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Steve’s 2018 Booker 1- Esi Edugyan 'Washington Black'

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Edited by Steve Bamlett, Wednesday, 1 Aug 2018, 20:06

Steve’s 2018 Booker Longlist Readings

1.      Esi Edugyan Washington Black Serpent’s Tale, London


This year I’ve decided not to set out to read all of the longlist but just those I had not acquired some prejudice about (I’m not going to justify it as other than that).

Washington Black is that lovely thing: a truly wonderful ‘read’. The narrative has pace and I felt motivated throughout, somewhat like ‘Wash’, himself, to know more, including what might happen next. There seems to be a lot to that motivation not least a desire to go some origin that might explain the action and relationships of the novel, which are almost cruel in their arbitrary absence of any significant or satisfying communication. In this world, people refuse to explain themselves or their actions – and often, when they do, it is too late. The end comes up with many revelations but these do not set out to make us feel satisfied that all is resolved, or even that it will be in any possible or predictable future for the characters. It is full, if of anything, of great incompletion – of a sense that the meanings it offers (for reader and characters) are nothing ever more than transitory truths. Sometimes I felt that the only purpose of the book was to keep you willing (even eager) to go on and not to give up, as some of its characters just give up in a way that seems to them and us as fated. The word and action of reading remains important throughout the novel – not least in the element of bildungsroman that makes up part of its narrator-hero’s being.

It is this deep lack of purpose or function, allied to a poorly motivated (or perhaps) over-motivated drive onwards for the ‘reader’, that lasts with me in the novel. Yet I say that with admiration. This novelist has her finger to the pulse of a world that may be reducing itself to non-communicating personal drives. Its best characters try to give meaning to their actions – the central character Titch (resembling a hero from Jules Verne or Wells) gives himself up to anti-slavery but somehow no-one in the novel finds his motivation authentic. Indeed I wonder how authentic anyone ever is, even the tremendous character (more significant in her absence than presence) of Poor Kit. As a result I did not know how to take the treatment of the slavery issue, which is there, is cruel and which ends – almost peters out – with no-one left to understand how and why it motivated them on either side. Something in me rebels against this treatment. However, I could believe that this rebellion too is being tested for its authenticity, as the character Tanna constantly tests the ideas that made Titch what he was, finding (I thought) no more conviction in him or herself than do we. But to lack conviction is not to lack life and interest and this character has this.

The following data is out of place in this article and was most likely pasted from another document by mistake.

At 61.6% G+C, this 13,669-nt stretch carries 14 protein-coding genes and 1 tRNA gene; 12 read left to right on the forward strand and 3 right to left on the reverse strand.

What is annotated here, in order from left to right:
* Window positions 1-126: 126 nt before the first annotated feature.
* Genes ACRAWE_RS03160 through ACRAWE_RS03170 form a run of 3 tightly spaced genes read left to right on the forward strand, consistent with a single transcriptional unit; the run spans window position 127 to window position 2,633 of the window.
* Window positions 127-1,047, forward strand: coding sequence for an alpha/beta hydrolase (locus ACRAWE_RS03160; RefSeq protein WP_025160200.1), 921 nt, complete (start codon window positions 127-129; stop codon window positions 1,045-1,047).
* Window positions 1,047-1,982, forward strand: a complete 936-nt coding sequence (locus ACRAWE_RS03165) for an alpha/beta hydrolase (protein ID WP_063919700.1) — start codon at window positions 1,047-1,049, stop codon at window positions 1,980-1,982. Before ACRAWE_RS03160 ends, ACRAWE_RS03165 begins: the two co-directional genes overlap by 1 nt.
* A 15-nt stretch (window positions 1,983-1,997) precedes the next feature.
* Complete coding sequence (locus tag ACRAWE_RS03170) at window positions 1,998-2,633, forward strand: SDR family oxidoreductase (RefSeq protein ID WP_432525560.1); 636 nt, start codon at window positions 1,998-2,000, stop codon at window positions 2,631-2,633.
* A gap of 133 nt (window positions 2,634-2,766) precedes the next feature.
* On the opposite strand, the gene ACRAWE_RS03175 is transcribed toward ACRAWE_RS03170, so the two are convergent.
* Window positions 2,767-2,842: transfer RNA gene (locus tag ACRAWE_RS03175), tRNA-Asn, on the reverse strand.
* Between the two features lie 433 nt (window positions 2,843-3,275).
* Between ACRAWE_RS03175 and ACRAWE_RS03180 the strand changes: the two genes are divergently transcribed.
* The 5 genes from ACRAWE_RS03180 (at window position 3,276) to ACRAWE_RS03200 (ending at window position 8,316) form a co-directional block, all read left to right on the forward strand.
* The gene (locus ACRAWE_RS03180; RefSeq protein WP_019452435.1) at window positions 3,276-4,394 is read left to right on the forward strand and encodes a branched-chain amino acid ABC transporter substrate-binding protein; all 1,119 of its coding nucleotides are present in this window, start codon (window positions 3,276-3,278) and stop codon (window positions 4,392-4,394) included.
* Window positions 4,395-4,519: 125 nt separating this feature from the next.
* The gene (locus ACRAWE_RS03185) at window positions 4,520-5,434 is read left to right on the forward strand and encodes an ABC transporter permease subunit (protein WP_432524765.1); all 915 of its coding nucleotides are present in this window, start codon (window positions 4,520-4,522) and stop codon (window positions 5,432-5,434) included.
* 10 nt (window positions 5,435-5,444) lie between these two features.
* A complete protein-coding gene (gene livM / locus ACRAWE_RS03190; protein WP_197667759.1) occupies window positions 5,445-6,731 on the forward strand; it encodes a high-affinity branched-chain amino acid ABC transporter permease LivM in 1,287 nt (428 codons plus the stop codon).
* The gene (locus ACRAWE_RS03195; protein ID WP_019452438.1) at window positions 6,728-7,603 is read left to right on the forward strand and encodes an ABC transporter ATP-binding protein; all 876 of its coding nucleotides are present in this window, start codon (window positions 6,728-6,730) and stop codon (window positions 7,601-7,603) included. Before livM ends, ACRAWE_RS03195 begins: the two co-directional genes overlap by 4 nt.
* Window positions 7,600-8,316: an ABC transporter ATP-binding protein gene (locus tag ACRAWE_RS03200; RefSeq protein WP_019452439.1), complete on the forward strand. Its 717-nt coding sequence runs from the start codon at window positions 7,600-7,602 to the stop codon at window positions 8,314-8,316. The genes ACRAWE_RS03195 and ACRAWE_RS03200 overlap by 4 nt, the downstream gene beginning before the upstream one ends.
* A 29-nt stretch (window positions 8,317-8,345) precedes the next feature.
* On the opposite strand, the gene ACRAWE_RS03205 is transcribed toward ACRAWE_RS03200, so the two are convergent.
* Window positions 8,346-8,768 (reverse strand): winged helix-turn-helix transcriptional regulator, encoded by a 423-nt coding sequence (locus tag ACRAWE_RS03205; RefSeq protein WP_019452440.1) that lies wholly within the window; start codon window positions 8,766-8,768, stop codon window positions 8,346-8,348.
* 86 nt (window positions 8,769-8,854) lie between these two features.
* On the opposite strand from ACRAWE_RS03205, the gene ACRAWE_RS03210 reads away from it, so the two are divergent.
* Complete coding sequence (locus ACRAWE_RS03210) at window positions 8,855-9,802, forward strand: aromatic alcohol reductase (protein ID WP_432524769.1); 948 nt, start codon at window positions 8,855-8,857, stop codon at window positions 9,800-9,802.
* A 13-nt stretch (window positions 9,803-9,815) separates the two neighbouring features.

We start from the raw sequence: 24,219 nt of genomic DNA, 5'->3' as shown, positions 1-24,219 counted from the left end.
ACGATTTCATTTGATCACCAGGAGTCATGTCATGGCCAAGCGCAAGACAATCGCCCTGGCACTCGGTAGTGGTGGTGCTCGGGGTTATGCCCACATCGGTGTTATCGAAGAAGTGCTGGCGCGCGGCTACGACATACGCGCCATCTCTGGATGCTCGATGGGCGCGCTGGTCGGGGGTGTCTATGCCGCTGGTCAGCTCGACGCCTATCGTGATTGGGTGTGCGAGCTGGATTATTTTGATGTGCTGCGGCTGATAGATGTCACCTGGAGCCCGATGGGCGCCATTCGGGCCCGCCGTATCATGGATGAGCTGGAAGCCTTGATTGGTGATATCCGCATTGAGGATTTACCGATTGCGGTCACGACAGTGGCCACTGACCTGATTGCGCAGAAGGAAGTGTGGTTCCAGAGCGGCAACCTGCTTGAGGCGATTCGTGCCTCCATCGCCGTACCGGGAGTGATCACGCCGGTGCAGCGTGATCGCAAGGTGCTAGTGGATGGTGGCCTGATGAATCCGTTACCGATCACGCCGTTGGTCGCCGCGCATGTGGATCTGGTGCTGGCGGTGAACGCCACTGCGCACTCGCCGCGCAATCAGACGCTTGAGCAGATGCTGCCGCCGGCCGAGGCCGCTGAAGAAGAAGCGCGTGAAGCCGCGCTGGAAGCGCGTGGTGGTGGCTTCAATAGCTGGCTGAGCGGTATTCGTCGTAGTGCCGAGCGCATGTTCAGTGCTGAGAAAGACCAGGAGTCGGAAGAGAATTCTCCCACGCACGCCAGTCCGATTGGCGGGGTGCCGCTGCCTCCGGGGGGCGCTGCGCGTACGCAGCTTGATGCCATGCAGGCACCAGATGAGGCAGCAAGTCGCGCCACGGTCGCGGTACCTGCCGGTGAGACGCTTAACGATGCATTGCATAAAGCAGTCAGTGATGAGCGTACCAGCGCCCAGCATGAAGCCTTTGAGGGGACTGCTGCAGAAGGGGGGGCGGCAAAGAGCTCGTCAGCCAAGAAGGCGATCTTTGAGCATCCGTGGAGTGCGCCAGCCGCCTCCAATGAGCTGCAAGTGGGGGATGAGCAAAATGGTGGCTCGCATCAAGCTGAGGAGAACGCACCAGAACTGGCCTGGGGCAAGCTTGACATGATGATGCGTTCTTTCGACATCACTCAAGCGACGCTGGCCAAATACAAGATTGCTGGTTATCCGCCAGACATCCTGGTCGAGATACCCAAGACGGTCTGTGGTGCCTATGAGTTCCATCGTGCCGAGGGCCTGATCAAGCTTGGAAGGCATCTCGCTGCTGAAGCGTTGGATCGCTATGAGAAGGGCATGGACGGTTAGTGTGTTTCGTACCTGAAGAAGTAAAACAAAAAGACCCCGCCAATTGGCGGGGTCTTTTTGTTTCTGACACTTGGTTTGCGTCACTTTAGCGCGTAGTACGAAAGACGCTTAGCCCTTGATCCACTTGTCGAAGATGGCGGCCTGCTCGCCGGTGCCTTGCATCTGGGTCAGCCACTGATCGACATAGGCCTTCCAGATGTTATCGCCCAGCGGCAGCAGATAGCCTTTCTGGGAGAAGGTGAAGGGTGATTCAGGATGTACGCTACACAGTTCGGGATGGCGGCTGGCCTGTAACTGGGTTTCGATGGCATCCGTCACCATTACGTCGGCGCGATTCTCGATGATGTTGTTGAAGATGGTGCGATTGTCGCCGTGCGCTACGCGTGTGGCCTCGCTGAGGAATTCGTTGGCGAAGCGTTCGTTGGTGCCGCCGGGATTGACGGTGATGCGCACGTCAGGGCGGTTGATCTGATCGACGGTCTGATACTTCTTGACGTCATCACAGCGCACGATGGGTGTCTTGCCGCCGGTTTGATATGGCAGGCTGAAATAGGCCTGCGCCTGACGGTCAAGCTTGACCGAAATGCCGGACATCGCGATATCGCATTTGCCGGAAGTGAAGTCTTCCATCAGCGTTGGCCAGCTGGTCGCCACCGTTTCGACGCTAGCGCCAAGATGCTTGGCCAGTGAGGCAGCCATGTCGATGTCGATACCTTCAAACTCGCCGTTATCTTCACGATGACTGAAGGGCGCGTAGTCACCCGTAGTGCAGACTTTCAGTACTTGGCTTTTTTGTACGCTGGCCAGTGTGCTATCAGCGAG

More importantly so does the eponymous narrator, Wash. He fascinates and never fully yields what drives him, though he is often challenged to do so – sometimes by being grossly misread by others. He exists somehow just to move on. There is sometimes some spark of residual anger at being a forgotten black element in a white world but this anger,  even when it emerges as confusion or deep sadness, is never felt that deeply as we read. We don’t penetrate this character. One of the most playful moments when characters investigate each other is Titch’s choice of Wash as ‘his’. Everyone wants to know why he does it? No answers satisfy – he just wants someone with enough ‘ballast’ to be carried by the tale. Various people including Kit and Erasmus, the slave master, guess that it might be for sexual reasons but this is never other than offered. It is never said to be the truth nor, I felt, denied. Either way would be, for this novel, too simple and offer too much easy sense of conclusion or settlement of meaning.

On top of this is the variety of the novel as it flits (by various transport – sometimes quite beyond belief) from Barbados to the slaving South of the US, to the Arctic, London, Amsterdam, ending as the characters begin to think of leaving Morocco. The narrative is based on trying to find people or lose them, to know their motives or escape other people’s conclusions about these. As a result characters and places and events all become a bit difficult to know.

For me, this novel makes me ask, what gives quality to a novel. There is excellent but not self-consciously ‘fine’ writing here and it is all the better for that. It is not literary at the level of its sentences, the test John Banville applies, though every sentence seems correctly judged and often has lurking beauty. It is not because of the narrative form – it ends with as much drive as it begins I thought. It seems lacking in some way. But after  all, I thought – maybe it is what is lacking that makes it a great novel of an age where literally nothing can ever be authentically resolved – even the drives which created and maintained slavery which might go for zoos as much as incarcerations of people. There are wonderful parts here about aquatic zoos and feeling fish – even an octopus, whose motivation is as unfathomable as most of the characters.

And the Cloud-Cutter! Don’t forget that useless but wonderful contraption. One thing for certain. Whatever value you finally attribute to this novel, you will read it with great pleasure, even when the ‘life’ of its characters is most, ‘gauzy, drifting, strange’ (316).


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